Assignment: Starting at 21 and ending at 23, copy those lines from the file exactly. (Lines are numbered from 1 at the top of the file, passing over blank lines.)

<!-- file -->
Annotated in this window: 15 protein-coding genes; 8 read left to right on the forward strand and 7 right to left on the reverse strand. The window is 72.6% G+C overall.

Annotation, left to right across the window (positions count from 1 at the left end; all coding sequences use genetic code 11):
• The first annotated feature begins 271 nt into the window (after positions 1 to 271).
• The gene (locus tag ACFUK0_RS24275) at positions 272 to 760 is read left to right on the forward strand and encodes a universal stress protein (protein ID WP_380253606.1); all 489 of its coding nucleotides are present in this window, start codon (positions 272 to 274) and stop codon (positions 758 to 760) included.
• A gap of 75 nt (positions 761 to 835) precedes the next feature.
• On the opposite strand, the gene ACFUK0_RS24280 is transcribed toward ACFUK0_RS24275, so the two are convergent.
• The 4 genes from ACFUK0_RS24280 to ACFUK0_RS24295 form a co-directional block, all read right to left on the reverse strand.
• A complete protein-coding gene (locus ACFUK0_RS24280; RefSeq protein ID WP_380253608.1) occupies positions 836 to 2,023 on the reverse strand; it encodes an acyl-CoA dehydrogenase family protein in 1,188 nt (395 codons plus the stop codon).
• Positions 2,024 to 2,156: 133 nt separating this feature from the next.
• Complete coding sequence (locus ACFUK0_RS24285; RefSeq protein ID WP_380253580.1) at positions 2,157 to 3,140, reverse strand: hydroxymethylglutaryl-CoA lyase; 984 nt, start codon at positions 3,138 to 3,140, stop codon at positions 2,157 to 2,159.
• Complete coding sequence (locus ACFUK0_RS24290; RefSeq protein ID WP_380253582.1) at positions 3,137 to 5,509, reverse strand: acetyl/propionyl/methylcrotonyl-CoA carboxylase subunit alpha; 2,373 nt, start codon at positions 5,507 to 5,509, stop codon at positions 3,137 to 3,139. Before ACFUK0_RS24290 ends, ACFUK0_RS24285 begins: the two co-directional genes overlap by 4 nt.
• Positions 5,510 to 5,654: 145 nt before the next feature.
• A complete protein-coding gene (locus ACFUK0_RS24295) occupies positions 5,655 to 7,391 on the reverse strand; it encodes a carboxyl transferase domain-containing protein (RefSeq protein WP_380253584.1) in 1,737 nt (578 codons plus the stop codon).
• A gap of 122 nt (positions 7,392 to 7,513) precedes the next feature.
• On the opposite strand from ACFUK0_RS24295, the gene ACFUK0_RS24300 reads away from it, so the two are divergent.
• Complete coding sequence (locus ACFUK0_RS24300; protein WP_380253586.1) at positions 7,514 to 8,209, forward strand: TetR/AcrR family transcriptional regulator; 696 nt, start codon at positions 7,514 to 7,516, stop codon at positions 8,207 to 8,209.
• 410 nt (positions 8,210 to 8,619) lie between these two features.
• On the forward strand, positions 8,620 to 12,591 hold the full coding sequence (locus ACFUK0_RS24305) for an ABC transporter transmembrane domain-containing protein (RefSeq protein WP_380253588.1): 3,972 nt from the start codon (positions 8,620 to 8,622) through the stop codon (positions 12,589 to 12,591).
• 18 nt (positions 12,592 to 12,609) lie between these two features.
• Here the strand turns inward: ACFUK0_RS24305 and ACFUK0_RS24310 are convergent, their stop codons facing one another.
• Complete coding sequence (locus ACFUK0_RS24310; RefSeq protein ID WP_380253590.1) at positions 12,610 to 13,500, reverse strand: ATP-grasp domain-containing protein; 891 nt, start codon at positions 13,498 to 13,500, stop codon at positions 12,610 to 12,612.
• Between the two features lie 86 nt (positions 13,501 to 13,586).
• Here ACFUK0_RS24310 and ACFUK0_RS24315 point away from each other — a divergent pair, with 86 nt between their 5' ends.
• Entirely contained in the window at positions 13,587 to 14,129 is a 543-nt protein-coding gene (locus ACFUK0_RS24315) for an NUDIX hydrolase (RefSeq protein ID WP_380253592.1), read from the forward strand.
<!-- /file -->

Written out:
• Complete coding sequence (locus ACFUK0_RS24310; RefSeq protein ID WP_380253590.1) at positions 12,610 to 13,500, reverse strand: ATP-grasp domain-containing protein; 891 nt, start codon at positions 13,498 to 13,500, stop codon at positions 12,610 to 12,612.
• Between the two features lie 86 nt (positions 13,501 to 13,586).
• Here ACFUK0_RS24310 and ACFUK0_RS24315 point away from each other — a divergent pair, with 86 nt between their 5' ends.